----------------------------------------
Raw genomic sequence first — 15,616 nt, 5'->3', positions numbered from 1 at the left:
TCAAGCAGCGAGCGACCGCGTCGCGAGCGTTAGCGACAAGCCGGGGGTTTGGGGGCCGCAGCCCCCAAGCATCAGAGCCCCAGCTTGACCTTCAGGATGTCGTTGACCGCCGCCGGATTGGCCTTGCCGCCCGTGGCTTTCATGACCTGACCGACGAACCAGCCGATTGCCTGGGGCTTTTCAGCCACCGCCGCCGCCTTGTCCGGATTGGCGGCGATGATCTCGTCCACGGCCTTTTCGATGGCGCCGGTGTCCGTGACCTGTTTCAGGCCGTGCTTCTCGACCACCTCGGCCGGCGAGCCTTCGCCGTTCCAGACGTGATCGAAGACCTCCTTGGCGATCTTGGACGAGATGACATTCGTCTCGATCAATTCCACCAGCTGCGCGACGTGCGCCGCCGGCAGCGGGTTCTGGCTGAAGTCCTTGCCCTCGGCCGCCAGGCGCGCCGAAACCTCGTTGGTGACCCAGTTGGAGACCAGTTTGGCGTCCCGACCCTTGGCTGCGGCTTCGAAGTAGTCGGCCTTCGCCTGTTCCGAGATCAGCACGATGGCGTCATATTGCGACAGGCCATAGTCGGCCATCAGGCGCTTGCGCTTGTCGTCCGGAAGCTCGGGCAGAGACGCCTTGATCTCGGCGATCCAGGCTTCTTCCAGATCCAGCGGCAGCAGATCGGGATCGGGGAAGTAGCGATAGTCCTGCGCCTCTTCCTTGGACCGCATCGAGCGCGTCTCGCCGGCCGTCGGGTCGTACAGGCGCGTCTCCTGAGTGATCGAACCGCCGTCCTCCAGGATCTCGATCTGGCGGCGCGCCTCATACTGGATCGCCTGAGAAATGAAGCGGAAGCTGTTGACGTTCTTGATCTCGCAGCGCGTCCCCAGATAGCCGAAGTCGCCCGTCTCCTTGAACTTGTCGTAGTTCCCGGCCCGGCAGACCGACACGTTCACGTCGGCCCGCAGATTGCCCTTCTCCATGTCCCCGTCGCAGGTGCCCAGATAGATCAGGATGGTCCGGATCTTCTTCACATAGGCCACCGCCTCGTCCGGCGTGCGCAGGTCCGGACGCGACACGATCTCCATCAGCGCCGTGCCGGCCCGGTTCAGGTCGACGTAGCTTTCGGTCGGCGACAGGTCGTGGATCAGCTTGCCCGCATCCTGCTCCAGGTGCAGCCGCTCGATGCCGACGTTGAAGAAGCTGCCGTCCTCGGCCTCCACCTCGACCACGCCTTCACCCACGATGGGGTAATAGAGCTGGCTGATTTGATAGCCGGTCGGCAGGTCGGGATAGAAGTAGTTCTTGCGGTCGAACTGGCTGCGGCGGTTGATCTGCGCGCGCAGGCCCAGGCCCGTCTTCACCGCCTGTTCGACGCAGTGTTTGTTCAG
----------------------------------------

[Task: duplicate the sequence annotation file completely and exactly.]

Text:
Raw genomic sequence first — 15,616 nt, 5'->3', positions numbered from 1 at the left:
TCAAGCAGCGAGCGACCGCGTCGCGAGCGTTAGCGACAAGCCGGGGGTTTGGGGGCCGCAGCCCCCAAGCATCAGAGCCCCAGCTTGACCTTCAGGATGTCGTTGACCGCCGCCGGATTGGCCTTGCCGCCCGTGGCTTTCATGACCTGACCGACGAACCAGCCGATTGCCTGGGGCTTTTCAGCCACCGCCGCCGCCTTGTCCGGATTGGCGGCGATGATCTCGTCCACGGCCTTTTCGATGGCGCCGGTGTCCGTGACCTGTTTCAGGCCGTGCTTCTCGACCACCTCGGCCGGCGAGCCTTCGCCGTTCCAGACGTGATCGAAGACCTCCTTGGCGATCTTGGACGAGATGACATTCGTCTCGATCAATTCCACCAGCTGCGCGACGTGCGCCGCCGGCAGCGGGTTCTGGCTGAAGTCCTTGCCCTCGGCCGCCAGGCGCGCCGAAACCTCGTTGGTGACCCAGTTGGAGACCAGTTTGGCGTCCCGACCCTTGGCTGCGGCTTCGAAGTAGTCGGCCTTCGCCTGTTCCGAGATCAGCACGATGGCGTCATATTGCGACAGGCCATAGTCGGCCATCAGGCGCTTGCGCTTGTCGTCCGGAAGCTCGGGCAGAGACGCCTTGATCTCGGCGATCCAGGCTTCTTCCAGATCCAGCGGCAGCAGATCGGGATCGGGGAAGTAGCGATAGTCCTGCGCCTCTTCCTTGGACCGCATCGAGCGCGTCTCGCCGGCCGTCGGGTCGTACAGGCGCGTCTCCTGAGTGATCGAACCGCCGTCCTCCAGGATCTCGATCTGGCGGCGCGCCTCATACTGGATCGCCTGAGAAATGAAGCGGAAGCTGTTGACGTTCTTGATCTCGCAGCGCGTCCCCAGATAGCCGAAGTCGCCCGTCTCCTTGAACTTGTCGTAGTTCCCGGCCCGGCAGACCGACACGTTCACGTCGGCCCGCAGATTGCCCTTCTCCATGTCCCCGTCGCAGGTGCCCAGATAGATCAGGATGGTCCGGATCTTCTTCACATAGGCCACCGCCTCGTCCGGCGTGCGCAGGTCCGGACGCGACACGATCTCCATCAGCGCCGTGCCGGCCCGGTTCAGGTCGACGTAGCTTTCGGTCGGCGACAGGTCGTGGATCAGCTTGCCCGCATCCTGCTCCAGGTGCAGCCGCTCGATGCCGACGTTGAAGAAGCTGCCGTCCTCGGCCTCCACCTCGACCACGCCTTCACCCACGATGGGGTAATAGAGCTGGCTGATTTGATAGCCGGTCGGCAGGTCGGGATAGAAGTAGTTCTTGCGGTCGAACTGGCTGCGGCGGTTGATCTGCGCGCGCAGGCCCAGGCCCGTCTTCACCGCCTGTTCGACGCAGTGTTTGTTCAG